Gloved hand holding a thin sheet with tweezers over a bowl of liquid.

This membrane might be the key to better batteries

Image: Queensland University of Technology

There’s an awful lot going on inside a battery, and it relies on chemicals moving around and reacting. Now, Queensland scientists have created a new way to help these moving chemicals get where they need to go. And it’s based on a fast-growing plant – bamboo!

Professor Ziqi Sun was inspired when he walked past a clump of bamboo in the Brisbane City Botanic Gardens. Bamboo is famous for growing fast, with some species able to gain 90 centimetres in one day. Ziqi realised that to grow that fast, a bamboo plant needs to move nutrients around very quickly.

Inside the stem of a bamboo plant there is a thin sheet of material, which is a type of membrane. This sheet is made of many layers. On one side of the membrane, the layers are extremely close together, and on the other side they are further apart. This membrane might be the secret to bamboo’s fast growth.

A team of researchers mimicked this bamboo structure to create membranes for batteries. The materials are different, but the battery membranes have many layers like the bamboo.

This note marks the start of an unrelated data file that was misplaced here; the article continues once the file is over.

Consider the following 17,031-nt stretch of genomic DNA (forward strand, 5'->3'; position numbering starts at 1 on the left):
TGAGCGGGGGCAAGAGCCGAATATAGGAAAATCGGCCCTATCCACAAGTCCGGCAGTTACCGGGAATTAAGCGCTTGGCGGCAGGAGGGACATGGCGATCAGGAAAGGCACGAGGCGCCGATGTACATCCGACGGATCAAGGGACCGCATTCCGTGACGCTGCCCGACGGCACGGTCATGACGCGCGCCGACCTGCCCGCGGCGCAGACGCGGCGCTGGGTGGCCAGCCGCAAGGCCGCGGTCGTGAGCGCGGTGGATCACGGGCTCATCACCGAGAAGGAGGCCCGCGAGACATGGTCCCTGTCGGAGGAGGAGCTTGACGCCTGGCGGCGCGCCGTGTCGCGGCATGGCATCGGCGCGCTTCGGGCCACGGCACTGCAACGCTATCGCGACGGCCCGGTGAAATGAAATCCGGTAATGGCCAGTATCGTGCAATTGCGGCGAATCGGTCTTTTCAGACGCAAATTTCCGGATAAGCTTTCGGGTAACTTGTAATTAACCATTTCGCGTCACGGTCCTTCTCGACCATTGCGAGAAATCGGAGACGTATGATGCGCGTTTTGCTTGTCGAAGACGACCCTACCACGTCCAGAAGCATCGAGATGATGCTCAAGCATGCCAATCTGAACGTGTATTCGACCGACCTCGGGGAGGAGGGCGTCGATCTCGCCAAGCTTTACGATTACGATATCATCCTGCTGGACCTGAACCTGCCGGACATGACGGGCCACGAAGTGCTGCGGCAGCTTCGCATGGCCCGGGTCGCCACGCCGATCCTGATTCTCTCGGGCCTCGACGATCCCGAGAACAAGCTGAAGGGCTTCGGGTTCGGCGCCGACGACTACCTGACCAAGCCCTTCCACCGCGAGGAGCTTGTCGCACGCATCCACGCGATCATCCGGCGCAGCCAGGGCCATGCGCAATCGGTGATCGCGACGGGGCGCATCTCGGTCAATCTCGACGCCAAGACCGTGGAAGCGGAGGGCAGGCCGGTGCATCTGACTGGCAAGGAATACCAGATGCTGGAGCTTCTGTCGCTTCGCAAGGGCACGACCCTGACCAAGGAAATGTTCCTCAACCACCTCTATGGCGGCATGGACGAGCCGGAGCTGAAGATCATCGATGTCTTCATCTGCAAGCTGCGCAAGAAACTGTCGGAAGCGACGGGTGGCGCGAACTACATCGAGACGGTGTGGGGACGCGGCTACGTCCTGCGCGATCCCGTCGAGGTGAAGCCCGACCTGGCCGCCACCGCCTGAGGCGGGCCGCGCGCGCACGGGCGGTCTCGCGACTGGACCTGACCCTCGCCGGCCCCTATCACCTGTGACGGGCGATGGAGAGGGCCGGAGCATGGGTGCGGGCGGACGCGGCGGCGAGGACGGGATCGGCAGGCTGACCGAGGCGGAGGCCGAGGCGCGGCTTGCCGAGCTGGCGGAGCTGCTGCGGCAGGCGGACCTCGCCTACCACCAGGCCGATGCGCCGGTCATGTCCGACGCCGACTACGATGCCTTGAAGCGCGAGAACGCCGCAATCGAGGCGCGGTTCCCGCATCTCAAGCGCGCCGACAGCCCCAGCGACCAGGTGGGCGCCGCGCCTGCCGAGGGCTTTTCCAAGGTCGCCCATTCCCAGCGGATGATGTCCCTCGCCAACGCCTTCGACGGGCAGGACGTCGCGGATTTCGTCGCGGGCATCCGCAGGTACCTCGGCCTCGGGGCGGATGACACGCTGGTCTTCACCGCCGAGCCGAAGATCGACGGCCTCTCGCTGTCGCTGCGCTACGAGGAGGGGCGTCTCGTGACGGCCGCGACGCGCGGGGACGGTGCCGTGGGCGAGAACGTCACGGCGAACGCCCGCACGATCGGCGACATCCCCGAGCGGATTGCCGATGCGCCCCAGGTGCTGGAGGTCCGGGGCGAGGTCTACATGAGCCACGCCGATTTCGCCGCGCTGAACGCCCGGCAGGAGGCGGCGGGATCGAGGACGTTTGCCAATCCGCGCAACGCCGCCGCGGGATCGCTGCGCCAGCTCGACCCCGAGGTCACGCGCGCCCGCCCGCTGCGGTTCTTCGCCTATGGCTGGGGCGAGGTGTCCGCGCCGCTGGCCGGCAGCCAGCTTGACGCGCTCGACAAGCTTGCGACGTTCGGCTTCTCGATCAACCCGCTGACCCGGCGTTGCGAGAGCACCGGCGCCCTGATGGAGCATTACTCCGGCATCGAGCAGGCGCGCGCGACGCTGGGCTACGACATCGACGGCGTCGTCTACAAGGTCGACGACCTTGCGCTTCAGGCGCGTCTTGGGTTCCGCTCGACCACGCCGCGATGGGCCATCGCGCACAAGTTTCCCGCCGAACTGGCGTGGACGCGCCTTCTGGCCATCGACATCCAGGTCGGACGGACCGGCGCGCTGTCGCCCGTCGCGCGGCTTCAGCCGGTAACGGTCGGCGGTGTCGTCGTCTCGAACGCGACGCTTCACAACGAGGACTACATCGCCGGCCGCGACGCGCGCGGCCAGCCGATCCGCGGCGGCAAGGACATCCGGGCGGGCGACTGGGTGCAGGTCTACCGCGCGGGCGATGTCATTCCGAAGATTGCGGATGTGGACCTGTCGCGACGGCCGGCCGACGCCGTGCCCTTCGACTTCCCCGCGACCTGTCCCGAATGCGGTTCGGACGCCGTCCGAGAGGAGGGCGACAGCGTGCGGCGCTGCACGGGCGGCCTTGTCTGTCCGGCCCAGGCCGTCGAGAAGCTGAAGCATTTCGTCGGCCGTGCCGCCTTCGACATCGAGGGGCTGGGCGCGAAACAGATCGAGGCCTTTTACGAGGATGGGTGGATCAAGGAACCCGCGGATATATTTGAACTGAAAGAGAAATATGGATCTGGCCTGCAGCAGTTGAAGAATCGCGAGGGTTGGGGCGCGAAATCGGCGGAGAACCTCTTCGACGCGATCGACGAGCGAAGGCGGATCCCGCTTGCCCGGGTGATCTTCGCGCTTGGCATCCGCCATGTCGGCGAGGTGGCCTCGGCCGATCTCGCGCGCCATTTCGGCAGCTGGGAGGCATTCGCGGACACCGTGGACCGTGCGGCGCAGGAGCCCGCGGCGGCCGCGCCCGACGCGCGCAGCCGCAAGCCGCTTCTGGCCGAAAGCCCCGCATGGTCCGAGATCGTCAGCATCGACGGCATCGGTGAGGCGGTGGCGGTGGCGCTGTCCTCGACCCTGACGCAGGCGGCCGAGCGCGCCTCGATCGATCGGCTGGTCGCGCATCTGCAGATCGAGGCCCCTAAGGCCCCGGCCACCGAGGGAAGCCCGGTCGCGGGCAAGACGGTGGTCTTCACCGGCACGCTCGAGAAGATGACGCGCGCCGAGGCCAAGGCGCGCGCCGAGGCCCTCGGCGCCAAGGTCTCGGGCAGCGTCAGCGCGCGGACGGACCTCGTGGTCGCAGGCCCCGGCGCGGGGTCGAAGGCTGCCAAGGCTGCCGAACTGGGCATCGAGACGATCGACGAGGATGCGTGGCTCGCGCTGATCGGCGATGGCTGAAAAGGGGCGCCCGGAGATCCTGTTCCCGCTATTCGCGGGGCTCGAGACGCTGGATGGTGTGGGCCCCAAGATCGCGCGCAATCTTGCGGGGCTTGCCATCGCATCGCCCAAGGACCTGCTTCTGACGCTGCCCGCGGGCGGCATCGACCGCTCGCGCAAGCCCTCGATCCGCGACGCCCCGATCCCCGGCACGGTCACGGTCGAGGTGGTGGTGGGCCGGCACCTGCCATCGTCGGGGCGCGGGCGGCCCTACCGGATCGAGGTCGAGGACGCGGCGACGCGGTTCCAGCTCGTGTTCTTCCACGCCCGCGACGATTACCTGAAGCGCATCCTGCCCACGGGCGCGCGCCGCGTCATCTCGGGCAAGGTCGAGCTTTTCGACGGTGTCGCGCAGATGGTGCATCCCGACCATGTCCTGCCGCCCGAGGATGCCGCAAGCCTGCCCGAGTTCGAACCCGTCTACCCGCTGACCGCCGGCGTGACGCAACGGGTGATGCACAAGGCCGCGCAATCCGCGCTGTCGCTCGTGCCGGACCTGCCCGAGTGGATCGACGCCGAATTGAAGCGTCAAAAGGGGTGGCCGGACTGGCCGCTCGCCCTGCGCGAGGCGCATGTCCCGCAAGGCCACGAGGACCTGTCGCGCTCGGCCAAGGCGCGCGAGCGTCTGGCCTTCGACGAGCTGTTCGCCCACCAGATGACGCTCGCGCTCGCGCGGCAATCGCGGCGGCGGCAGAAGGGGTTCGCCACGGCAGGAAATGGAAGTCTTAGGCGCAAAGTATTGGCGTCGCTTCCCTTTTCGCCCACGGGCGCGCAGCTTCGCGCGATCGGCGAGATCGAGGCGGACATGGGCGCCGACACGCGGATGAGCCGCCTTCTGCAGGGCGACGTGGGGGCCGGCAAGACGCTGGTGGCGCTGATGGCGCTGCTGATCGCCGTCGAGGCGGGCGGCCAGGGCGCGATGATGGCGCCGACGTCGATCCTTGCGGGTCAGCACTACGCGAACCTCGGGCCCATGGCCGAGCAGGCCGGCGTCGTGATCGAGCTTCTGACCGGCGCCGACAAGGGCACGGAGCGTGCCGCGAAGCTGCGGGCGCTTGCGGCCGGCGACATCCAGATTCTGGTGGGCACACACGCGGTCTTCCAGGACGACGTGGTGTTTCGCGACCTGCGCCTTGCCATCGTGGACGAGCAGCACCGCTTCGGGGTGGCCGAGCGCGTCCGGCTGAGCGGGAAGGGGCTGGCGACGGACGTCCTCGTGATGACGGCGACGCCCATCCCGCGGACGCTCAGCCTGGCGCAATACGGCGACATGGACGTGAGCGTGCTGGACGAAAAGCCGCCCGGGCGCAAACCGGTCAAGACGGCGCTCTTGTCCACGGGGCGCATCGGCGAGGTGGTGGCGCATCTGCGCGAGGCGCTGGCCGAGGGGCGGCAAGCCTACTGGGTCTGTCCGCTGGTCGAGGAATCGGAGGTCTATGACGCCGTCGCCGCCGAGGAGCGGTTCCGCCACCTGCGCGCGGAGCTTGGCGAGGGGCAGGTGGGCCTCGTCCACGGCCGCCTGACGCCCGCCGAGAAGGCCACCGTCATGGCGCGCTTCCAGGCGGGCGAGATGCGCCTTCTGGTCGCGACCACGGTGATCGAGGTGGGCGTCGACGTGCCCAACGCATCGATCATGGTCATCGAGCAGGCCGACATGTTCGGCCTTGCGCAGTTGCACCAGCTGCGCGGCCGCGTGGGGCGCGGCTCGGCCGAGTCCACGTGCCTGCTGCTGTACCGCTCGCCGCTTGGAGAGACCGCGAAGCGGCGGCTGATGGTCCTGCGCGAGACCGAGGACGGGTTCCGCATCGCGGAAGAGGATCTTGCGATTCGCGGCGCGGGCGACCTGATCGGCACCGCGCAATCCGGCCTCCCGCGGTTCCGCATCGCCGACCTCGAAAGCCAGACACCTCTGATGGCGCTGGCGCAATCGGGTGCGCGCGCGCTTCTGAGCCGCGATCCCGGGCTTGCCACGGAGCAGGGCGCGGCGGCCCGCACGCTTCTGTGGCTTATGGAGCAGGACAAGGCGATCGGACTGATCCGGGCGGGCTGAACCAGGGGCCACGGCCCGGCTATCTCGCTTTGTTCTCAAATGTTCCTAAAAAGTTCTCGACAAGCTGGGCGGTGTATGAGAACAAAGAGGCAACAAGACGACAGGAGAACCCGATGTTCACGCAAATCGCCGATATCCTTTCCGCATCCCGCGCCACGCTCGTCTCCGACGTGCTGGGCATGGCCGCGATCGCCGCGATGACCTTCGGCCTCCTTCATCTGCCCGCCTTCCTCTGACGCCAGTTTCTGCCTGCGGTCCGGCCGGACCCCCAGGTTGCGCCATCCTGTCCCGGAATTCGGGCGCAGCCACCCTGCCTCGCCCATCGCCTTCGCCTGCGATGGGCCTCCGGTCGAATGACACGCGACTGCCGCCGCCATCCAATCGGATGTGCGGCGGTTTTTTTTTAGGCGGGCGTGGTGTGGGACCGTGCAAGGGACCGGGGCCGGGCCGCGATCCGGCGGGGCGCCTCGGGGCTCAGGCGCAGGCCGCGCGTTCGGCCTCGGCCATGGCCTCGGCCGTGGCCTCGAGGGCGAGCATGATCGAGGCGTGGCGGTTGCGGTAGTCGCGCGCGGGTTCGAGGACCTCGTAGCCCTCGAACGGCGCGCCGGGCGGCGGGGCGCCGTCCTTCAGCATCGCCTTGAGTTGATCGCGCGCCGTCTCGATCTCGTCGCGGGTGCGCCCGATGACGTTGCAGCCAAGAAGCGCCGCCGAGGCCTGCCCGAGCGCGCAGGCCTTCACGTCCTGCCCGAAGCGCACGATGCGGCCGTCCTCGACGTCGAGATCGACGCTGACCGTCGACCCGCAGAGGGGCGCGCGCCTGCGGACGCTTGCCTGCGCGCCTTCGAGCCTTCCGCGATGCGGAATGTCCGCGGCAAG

On one side of the battery membranes, the layers are packed close together, less than 5 nanometres apart. These close layers move electrically charged chemicals superfast.

On the other side, the layers are hundreds of times further apart, but you still couldn’t fit a hair between them. These widely spaced layers are easy to wet and are good at spreading and mixing chemicals.

So what’s the result? When the team tried out their membranes in tests, the batteries had higher capacities, longer lifetimes, and faster recharge rates. So it’s possible future batteries might include bamboo based technology!

If you’re after more science news for kids, subscribe to Double Helix magazine!

Subscribe now! button

Leave a Reply

Your email address will not be published. Required fields are marked *

This site uses Akismet to reduce spam. Learn how your comment data is processed.

By submitting this form, you give CSIRO permission to publish your comments on our websites. Please make sure the comments are your own. For more information please see our terms and conditions.

Why choose the Double Helix magazine for your students?

Perfect for ages 8 – 14

Developed by experienced editors

Engaging and motivating

*84% of readers are more interested in science

Engaging students voice